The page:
Congratulations to MFA student Marina Shaltout (3D & Extended Media) for being chosen as the 2019 recipient of the Marcia Grand Centennial Sculpture Prize! Shaltout will be creating a largescale, multimedia installation that explores femininity using snake imagery with cultural references and mythological formulations of snakes (serpents), and the conflation of serpent and woman as a problematic dichotomy between virtuosity and evil. “I have been researching female archetypes and mythologies associated specifically with animals or animalistic qualities.”
In a series of four videos, Shaltout will embody the character of a “Snake Woman” who performs in various, often absurd or implausible, scenarios involving the biblical figure Eve, the mythological gorgon Medusa, and the ancient symbol of the Ouroboros. Each video will be shown on an individual screen and have its own unique wall encasement embellished with props from its respective video so that “the viewers will have a chance to experience what the character in each video is experiencing.”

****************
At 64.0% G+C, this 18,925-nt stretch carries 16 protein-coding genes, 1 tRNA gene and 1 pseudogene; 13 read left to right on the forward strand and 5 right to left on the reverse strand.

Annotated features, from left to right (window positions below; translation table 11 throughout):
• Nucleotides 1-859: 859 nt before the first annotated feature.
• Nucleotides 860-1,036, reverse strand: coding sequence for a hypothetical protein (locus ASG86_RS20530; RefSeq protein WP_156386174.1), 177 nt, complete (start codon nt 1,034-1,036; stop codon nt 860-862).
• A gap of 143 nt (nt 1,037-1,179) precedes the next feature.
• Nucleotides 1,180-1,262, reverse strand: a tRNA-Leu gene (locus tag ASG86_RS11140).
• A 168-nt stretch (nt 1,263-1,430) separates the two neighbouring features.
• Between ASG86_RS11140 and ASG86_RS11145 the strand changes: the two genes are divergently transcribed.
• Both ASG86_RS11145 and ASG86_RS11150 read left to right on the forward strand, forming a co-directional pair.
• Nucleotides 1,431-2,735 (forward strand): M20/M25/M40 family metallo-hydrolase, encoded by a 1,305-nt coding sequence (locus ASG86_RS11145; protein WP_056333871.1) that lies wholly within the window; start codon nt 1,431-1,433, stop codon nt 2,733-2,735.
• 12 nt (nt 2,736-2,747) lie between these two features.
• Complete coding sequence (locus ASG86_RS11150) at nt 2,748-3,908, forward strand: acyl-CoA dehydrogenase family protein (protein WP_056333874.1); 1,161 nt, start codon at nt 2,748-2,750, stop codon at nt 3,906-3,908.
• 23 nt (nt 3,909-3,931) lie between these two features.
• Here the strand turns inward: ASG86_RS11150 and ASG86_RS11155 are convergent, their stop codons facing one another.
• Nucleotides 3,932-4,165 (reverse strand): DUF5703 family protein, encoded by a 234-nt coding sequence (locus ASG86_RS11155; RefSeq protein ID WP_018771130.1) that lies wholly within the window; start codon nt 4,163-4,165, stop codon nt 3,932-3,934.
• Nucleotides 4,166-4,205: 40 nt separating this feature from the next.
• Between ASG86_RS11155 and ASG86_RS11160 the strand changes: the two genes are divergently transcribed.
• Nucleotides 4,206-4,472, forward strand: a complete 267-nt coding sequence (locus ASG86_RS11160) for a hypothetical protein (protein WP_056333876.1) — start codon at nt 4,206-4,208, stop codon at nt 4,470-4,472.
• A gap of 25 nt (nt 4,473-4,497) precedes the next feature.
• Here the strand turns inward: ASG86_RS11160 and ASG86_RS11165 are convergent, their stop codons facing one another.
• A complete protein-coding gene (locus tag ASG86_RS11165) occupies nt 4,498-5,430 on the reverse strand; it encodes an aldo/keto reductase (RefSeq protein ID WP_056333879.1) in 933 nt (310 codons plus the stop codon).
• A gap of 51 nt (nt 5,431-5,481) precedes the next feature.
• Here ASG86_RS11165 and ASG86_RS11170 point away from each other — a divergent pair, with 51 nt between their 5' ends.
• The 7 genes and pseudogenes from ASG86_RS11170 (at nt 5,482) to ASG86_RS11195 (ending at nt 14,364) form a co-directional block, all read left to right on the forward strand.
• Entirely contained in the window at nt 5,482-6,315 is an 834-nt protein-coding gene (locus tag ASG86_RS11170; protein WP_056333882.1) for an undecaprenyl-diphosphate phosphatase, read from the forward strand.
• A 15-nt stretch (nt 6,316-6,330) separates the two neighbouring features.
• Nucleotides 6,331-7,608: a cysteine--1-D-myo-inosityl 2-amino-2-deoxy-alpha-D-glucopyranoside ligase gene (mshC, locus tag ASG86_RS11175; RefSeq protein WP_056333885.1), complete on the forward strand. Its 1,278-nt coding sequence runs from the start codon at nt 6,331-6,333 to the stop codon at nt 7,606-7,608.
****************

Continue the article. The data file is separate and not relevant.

Shaltout’s current work is primarily concerned with the portrayal of female destructive forces. She gives space and recognition to emotional breakdowns in order to elevate the notion of female “hysteria” beyond its designation of psychotic behavior. She received her BFA from the University of Illinois with an emphasis in metalsmithing/jewelry design and is working towards her MFA from the University of Arizona School of Art.
Explore Marina Shaltout’s work on her website.
The Marcia Grand Centennial Sculpture Prize builds on the excellence of the University of Arizona School of Art’s graduate programs providing support for the completion of work in the 3D/sculptural arts. The Prize has supported graduate students at the University of Arizona School of Art for more than 30 years.